Lésions radio-induites de l'ADN dans les fibroblastes de peau traités par la combinaison pentoxifylline et alpha tocophérol.
Carine Laurent, Philippe Voisin and Jean-Pierre Pouget, 33rd Annual meeting of the European Society for Radiation Biology, 25-28/08/2004, Budapest, Hongrie.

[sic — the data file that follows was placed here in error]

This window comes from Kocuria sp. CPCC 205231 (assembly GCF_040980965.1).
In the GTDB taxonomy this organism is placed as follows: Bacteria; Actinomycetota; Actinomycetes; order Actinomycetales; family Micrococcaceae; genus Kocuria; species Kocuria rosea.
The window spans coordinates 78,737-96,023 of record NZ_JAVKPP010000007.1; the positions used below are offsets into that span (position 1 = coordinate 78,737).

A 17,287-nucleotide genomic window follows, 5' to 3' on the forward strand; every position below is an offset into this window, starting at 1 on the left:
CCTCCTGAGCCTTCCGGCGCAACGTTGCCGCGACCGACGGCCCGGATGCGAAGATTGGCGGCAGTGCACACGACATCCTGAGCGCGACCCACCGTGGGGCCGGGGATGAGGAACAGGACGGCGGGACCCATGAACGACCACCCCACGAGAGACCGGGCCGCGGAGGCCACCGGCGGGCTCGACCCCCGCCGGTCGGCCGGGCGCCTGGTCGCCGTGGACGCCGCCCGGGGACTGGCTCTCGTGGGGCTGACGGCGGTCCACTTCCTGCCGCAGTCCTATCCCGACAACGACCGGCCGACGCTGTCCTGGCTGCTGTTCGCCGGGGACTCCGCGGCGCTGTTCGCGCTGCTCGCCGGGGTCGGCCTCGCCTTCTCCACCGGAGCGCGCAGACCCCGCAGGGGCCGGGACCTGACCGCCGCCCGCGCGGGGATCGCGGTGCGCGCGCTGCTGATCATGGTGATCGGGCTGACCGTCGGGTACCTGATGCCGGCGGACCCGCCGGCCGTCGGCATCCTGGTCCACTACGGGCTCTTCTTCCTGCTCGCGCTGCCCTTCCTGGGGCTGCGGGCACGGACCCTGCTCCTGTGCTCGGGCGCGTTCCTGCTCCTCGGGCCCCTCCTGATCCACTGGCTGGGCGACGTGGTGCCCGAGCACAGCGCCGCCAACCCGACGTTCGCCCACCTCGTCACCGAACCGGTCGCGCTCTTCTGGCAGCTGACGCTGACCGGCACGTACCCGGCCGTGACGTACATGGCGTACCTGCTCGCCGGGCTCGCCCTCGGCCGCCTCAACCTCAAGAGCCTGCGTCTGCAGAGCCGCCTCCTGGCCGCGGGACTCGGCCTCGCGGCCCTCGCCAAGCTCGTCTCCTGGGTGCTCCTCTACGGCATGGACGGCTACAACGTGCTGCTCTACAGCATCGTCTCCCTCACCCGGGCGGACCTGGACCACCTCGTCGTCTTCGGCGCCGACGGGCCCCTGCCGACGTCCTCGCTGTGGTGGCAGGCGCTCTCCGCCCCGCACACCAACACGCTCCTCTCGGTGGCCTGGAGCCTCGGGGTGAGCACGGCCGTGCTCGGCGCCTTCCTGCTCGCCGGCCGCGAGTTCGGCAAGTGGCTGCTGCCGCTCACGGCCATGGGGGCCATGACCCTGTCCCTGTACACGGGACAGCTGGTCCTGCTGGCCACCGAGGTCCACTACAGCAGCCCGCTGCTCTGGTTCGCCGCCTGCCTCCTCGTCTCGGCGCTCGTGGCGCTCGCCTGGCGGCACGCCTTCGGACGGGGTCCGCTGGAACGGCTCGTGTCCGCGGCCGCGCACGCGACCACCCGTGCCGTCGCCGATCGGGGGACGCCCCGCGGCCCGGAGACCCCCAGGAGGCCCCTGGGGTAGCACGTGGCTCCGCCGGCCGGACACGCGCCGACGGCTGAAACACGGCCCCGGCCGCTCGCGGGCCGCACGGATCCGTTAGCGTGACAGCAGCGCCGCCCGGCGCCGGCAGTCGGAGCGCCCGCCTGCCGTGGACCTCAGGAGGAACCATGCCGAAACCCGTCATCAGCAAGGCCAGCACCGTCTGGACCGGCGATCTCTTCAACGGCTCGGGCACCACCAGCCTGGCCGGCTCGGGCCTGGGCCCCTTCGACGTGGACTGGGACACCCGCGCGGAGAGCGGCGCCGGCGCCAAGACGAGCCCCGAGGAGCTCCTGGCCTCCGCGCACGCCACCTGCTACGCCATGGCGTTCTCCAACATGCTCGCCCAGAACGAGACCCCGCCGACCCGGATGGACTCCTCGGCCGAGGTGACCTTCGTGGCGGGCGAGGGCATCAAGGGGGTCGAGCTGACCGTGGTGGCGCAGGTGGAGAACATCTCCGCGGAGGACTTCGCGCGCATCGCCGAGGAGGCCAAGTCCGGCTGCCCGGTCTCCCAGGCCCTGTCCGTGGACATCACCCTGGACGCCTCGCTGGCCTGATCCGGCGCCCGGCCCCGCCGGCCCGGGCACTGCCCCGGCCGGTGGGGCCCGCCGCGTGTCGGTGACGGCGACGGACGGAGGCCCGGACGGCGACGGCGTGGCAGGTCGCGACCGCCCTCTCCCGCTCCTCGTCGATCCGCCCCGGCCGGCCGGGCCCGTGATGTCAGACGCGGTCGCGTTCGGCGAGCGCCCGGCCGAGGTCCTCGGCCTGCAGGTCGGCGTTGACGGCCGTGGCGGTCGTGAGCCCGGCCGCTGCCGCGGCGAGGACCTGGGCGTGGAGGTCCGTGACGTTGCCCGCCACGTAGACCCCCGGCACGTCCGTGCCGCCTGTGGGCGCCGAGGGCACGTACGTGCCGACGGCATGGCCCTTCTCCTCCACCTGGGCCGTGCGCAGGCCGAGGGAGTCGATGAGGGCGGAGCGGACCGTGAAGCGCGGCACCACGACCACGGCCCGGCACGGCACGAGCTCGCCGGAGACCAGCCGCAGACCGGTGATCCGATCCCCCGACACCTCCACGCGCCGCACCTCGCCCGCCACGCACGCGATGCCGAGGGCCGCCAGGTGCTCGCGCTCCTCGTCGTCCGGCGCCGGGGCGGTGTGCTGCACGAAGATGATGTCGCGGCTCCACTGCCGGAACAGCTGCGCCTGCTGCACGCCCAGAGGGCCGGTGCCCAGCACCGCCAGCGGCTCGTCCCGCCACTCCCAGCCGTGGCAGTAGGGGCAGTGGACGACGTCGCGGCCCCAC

If clinical symptoms induced by ionizing radiations (IR) on skin have been described in detail, the cellular and molecular mechanisms at the origin of these lesions and the kinetic of their appearance have not been clarified. It has been for long considered that radio-induced cutaneous late injury was only due to the delayed mitotic death of parenchymal or vascular cells explaining the lesions were progressive and inevitable. Moreover, recent studies have demonstrated an active role of these cells in response to IR exposure. Therefore, these cells appeared as interesting candidates for pharmacological treatments by directing on events that lead to late injury as production of ROS could be. Many works have thus focused on antioxidants therapy such as using the detoxification enzyme, superoxide dismutase (SOD), which was shown to induce a fast radio-induced skin fibrosis regression but could not be produced for a safe clinical treatment. Interestingly, the combination of pentoxifylline (PTX), antioxidant phytochemical, and α-tocopherol (αT), antioxidant nutrient, showed a similar effectiveness in reducing the late radio-induced skin damage with a longer treatment period. This work aims to investigate the molecular and cellular mechanisms involved in the effects of this combination. Primary cultures of dermal fibroblasts were gamma-irradiated at confluence and incubated in presence of PTX and Trolox (Tx), the water-soluble analogue of αT, either before or after radiation exposure. Antioxidant capacity of drugs was assessed. Viability, survey, cell cycle distribution and ROS production were measured. DNA damage formation was assessed by the comet and micronuclei (MN) tests and 8-oxodGuo level was measured by HPLC-EC. The combination PTX/Tx was shown to reduce both the immediate and the late ROS productions observed after irradiation. DNA strand breaks and alkali-labile sites yield were decreased whenever the treatment was added. For the highest irradiation doses, an increase in the late production of MN and a decrease of clonogenicity values were observed when PTX/Tx was administered before or even 24 hours after irradiation although the G1-arrest observed after irradiation was not abrogate. In conclusion, PTX/Tx was shown to have an antioxidant effect which could not explain alone the observed DNA damage decrease since the treatment had the same effects whenever it was administered. Moreover, for the highest irradiation doses, the combination led to a decrease in survey that could be linked to the increase in MN frequency. This would suggest that PTX/Tx combination could interfere with DNA repair mechanisms.